26/11 Mumbai attack: HR practices converted ordinary Taj employees into heroes

25 Nov,2011

By Saumya Bhattacharya

 

In the weeks that followed 26/11 – the day on which rampaging terrorists killed some 150 people at 10 locations in South Mumbai, including 11 employees of the Taj Mahal Palace hotel – Mr Ratan Tata made visits to some of the bereaved families. The chief of the Tata group, which owns the Taj via group company Indian Hotels, met a woman who pointed to the garlanded figure of her late husband and said: “My children never realised their father was a hero.” It took Mr Tata by surprise, as he expected to encounter anger and sorrow.

 

The above anecdote is narrated by Mr Rohit Deshpande, professor at Harvard Business School (HBS), who was interviewing Tata for a five-part video case study on crisis management at the Taj during 26/11. Mr Deshpande started to teach the course at Harvard from October 2010. His students, especially non-Indians, were transfixed by the topic and were incredulous why employees were willing to give up their lives when they had the option to flee.

 

The student reaction prodded Mr Deshpande, along with Ms Anjali Raina, executive director at HBS India Research Centre in Mumbai to delve deeper into the HR practices of the organisation. The uncommon valour of those who worked at the Taj convinced the duo to research the human resource (HR) practices of the organisation. After all, here was an extremely rare case of employees placing the safety of guests over their own well-being; and in the process some of them sacrificed their lives.

 

“We wondered whether the HR best practices made them do this and decided to dig deeper into the HR processes,” said Mr Deshpande, while Ms Raina added that: “It was intriguing to unpack the Taj approach to HR and speculate on the linkages between the hotel’s HR policies and practices and the customer service experience.”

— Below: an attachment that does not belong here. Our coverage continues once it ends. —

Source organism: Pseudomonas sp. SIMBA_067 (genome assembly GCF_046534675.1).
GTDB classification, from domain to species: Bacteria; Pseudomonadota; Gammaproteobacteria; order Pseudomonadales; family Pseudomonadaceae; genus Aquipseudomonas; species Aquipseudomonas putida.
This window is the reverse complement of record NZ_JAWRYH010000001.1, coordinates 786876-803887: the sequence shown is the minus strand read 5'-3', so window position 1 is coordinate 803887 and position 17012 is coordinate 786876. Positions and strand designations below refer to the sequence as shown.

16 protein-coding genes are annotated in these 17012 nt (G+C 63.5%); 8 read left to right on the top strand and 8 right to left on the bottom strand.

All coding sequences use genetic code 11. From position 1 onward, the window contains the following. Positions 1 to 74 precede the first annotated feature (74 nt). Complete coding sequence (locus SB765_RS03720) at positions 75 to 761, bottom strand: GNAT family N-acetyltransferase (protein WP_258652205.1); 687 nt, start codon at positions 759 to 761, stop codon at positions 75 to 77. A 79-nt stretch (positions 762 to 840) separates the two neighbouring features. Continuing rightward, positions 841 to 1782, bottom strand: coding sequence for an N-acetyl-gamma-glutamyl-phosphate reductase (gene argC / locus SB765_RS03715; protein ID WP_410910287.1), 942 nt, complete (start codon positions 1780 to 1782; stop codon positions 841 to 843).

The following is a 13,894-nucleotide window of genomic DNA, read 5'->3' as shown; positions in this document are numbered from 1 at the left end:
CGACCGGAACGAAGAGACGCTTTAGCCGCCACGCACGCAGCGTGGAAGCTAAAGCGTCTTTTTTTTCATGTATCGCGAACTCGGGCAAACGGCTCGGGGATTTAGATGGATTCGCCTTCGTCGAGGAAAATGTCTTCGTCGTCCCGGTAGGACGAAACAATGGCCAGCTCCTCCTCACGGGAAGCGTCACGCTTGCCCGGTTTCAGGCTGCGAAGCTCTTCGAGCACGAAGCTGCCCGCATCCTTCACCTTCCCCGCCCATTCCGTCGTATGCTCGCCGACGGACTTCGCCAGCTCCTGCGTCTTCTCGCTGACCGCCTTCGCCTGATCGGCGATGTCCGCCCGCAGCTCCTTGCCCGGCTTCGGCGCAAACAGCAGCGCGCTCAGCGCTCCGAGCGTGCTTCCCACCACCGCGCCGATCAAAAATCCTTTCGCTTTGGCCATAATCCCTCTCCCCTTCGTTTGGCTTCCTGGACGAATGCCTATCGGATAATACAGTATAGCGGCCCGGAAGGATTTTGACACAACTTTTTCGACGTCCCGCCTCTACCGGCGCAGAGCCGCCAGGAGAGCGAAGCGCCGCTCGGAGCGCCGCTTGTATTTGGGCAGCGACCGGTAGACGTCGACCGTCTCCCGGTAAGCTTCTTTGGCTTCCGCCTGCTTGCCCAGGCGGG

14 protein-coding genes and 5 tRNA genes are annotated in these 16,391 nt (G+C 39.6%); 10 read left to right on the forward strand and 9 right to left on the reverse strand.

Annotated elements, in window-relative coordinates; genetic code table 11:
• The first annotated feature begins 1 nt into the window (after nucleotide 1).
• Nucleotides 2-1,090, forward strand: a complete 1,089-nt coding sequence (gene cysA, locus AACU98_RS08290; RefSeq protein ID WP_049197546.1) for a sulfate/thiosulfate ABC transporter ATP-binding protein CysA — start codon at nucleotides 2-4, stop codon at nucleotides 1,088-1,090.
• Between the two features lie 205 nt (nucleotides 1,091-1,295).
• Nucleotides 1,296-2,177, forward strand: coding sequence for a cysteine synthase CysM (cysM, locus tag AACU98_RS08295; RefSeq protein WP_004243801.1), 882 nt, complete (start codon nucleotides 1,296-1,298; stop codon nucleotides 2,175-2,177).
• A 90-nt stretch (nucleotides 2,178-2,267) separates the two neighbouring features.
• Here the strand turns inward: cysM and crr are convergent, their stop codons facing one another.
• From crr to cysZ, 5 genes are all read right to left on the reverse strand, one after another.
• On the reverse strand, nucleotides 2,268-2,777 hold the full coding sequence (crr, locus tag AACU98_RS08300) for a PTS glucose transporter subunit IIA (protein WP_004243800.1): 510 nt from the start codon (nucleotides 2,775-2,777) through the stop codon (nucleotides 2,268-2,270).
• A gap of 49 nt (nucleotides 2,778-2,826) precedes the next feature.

The research of Mr Deshpande and Ms Raina spanned more than a year. They began by asking for manuals, wondering if there was training given to these employees for an incident like this one. There was none.

 

An intrigued Mr Deshpande started to research the HR practices of the company and found three pillars of practices that explained the courage and actions of employees: A recruitment system that hires for character and not for grades; training programmes that not just mentor employees but also empower them to take decisions; and a reward programme that recognises employees on a real-time basis.

 

“I teach both MBA and executive programmes. In my experience, these practices have been unique,” Mr Deshpande said. Just one aspect- that of recruiting from small towns and recruiting for attitude rather than grades – was unheard of, he added.

 

This research is interspersed with tales of employee heroism – a 20-something banquet manager helping guests escape; telephone operators staying at their posts and alerting guests to stay indoors; and staff forming a human shield to protect guests at the time of evacuation.

 

One executive chef at the hotel told the researchers that other groups have tried to hire him, but he refused to go. Reason: There is a connection with the guests.

 

Generations have come to the Sea Lounge for matchmaking and weddings are celebrated in the Crystal Room; and waiters have been serving people for generations, the researchers were told.

 

“(At a time when) we are hearing so many stories of human frailty, mismanagement, moral turpitude, the Taj research is about ordinary people who became heroes. It’s about leadership from everywhere, especially leadership from below,” said Mr Deshpande.

 

The research will be published in HBR’s December 2011 issue. The context for the students and organisations is to learn about HR practices that have been put together on unique criteria, said Mr Deshpande.

 

The culture of employee-empowerment has been ingrained in the Taj workforce for some time now. For instance, the researchers found similar displays of gallantry at the at the Taj properties in Maldives at the time of tsunami in December 2004. “I realised that just like the character of a human being is the sum of choices made over the years, the culture of an organisation is the sum of values, policies and practices consciously fostered over the years,” said Mr Raina.

 

Source:The Economic Times

Copyright © 2011, Bennett, Coleman & Co. Ltd. All Rights Reserved

 

 

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